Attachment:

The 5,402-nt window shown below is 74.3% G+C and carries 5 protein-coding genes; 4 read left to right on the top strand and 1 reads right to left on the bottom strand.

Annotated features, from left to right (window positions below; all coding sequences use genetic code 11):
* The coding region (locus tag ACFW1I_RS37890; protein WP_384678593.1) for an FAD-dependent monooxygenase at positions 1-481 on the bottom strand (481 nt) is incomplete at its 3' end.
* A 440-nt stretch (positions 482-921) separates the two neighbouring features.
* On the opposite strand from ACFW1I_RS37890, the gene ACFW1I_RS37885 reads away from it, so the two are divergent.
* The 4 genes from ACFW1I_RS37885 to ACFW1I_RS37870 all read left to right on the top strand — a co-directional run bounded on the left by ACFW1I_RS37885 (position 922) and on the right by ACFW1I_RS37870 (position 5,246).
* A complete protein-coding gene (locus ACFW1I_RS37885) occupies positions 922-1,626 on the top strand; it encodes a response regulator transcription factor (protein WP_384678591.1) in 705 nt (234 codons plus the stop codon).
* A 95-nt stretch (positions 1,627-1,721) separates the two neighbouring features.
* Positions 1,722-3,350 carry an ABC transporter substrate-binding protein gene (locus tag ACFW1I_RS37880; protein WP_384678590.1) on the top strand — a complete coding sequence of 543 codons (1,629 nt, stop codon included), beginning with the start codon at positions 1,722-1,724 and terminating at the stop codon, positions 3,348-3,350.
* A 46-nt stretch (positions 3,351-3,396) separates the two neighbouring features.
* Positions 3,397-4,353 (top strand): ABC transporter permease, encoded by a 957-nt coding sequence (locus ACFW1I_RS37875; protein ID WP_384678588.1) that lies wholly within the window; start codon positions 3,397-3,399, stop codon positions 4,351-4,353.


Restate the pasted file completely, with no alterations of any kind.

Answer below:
The 5,402-nt window shown below is 74.3% G+C and carries 5 protein-coding genes; 4 read left to right on the top strand and 1 reads right to left on the bottom strand.

Annotated features, from left to right (window positions below; all coding sequences use genetic code 11):
* The coding region (locus tag ACFW1I_RS37890; protein WP_384678593.1) for an FAD-dependent monooxygenase at positions 1-481 on the bottom strand (481 nt) is incomplete at its 3' end.
* A 440-nt stretch (positions 482-921) separates the two neighbouring features.
* On the opposite strand from ACFW1I_RS37890, the gene ACFW1I_RS37885 reads away from it, so the two are divergent.
* The 4 genes from ACFW1I_RS37885 to ACFW1I_RS37870 all read left to right on the top strand — a co-directional run bounded on the left by ACFW1I_RS37885 (position 922) and on the right by ACFW1I_RS37870 (position 5,246).
* A complete protein-coding gene (locus ACFW1I_RS37885) occupies positions 922-1,626 on the top strand; it encodes a response regulator transcription factor (protein WP_384678591.1) in 705 nt (234 codons plus the stop codon).
* A 95-nt stretch (positions 1,627-1,721) separates the two neighbouring features.
* Positions 1,722-3,350 carry an ABC transporter substrate-binding protein gene (locus tag ACFW1I_RS37880; protein WP_384678590.1) on the top strand — a complete coding sequence of 543 codons (1,629 nt, stop codon included), beginning with the start codon at positions 1,722-1,724 and terminating at the stop codon, positions 3,348-3,350.
* A 46-nt stretch (positions 3,351-3,396) separates the two neighbouring features.
* Positions 3,397-4,353 (top strand): ABC transporter permease, encoded by a 957-nt coding sequence (locus ACFW1I_RS37875; protein ID WP_384678588.1) that lies wholly within the window; start codon positions 3,397-3,399, stop codon positions 4,351-4,353.